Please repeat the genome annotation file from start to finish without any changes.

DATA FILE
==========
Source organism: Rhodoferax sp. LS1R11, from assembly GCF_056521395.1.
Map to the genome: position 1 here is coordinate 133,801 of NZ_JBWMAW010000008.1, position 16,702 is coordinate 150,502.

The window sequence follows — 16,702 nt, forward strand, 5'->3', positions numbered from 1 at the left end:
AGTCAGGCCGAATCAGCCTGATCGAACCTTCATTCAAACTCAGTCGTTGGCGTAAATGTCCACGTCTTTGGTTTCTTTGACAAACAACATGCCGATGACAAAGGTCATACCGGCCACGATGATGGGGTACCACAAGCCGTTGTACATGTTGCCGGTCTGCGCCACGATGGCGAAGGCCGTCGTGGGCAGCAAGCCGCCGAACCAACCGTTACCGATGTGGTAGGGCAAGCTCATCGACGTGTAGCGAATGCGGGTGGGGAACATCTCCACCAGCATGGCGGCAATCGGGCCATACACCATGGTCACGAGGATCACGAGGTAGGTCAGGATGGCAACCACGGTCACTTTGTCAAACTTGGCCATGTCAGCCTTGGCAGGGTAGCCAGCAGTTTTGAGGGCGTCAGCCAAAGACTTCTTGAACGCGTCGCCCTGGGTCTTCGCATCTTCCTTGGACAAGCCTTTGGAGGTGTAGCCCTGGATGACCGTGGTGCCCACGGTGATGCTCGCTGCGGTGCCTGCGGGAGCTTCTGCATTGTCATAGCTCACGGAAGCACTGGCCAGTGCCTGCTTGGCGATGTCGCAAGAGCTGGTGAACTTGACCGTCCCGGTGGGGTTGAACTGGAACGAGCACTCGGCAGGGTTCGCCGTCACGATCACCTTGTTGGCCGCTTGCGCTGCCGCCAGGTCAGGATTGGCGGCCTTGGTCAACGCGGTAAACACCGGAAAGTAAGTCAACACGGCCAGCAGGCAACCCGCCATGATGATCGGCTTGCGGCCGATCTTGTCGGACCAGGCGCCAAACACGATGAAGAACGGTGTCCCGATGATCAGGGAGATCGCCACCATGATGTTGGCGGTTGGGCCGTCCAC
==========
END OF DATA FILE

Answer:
Source organism: Rhodoferax sp. LS1R11, from assembly GCF_056521395.1.
Map to the genome: position 1 here is coordinate 133,801 of NZ_JBWMAW010000008.1, position 16,702 is coordinate 150,502.

The window sequence follows — 16,702 nt, forward strand, 5'->3', positions numbered from 1 at the left end:
AGTCAGGCCGAATCAGCCTGATCGAACCTTCATTCAAACTCAGTCGTTGGCGTAAATGTCCACGTCTTTGGTTTCTTTGACAAACAACATGCCGATGACAAAGGTCATACCGGCCACGATGATGGGGTACCACAAGCCGTTGTACATGTTGCCGGTCTGCGCCACGATGGCGAAGGCCGTCGTGGGCAGCAAGCCGCCGAACCAACCGTTACCGATGTGGTAGGGCAAGCTCATCGACGTGTAGCGAATGCGGGTGGGGAACATCTCCACCAGCATGGCGGCAATCGGGCCATACACCATGGTCACGAGGATCACGAGGTAGGTCAGGATGGCAACCACGGTCACTTTGTCAAACTTGGCCATGTCAGCCTTGGCAGGGTAGCCAGCAGTTTTGAGGGCGTCAGCCAAAGACTTCTTGAACGCGTCGCCCTGGGTCTTCGCATCTTCCTTGGACAAGCCTTTGGAGGTGTAGCCCTGGATGACCGTGGTGCCCACGGTGATGCTCGCTGCGGTGCCTGCGGGAGCTTCTGCATTGTCATAGCTCACGGAAGCACTGGCCAGTGCCTGCTTGGCGATGTCGCAAGAGCTGGTGAACTTGACCGTCCCGGTGGGGTTGAACTGGAACGAGCACTCGGCAGGGTTCGCCGTCACGATCACCTTGTTGGCCGCTTGCGCTGCCGCCAGGTCAGGATTGGCGGCCTTGGTCAACGCGGTAAACACCGGAAAGTAAGTCAACACGGCCAGCAGGCAACCCGCCATGATGATCGGCTTGCGGCCGATCTTGTCGGACCAGGCGCCAAACACGATGAAGAACGGTGTCCCGATGATCAGGGAGATCGCCACCATGATGTTGGCGGTTGGGCCGTCCAC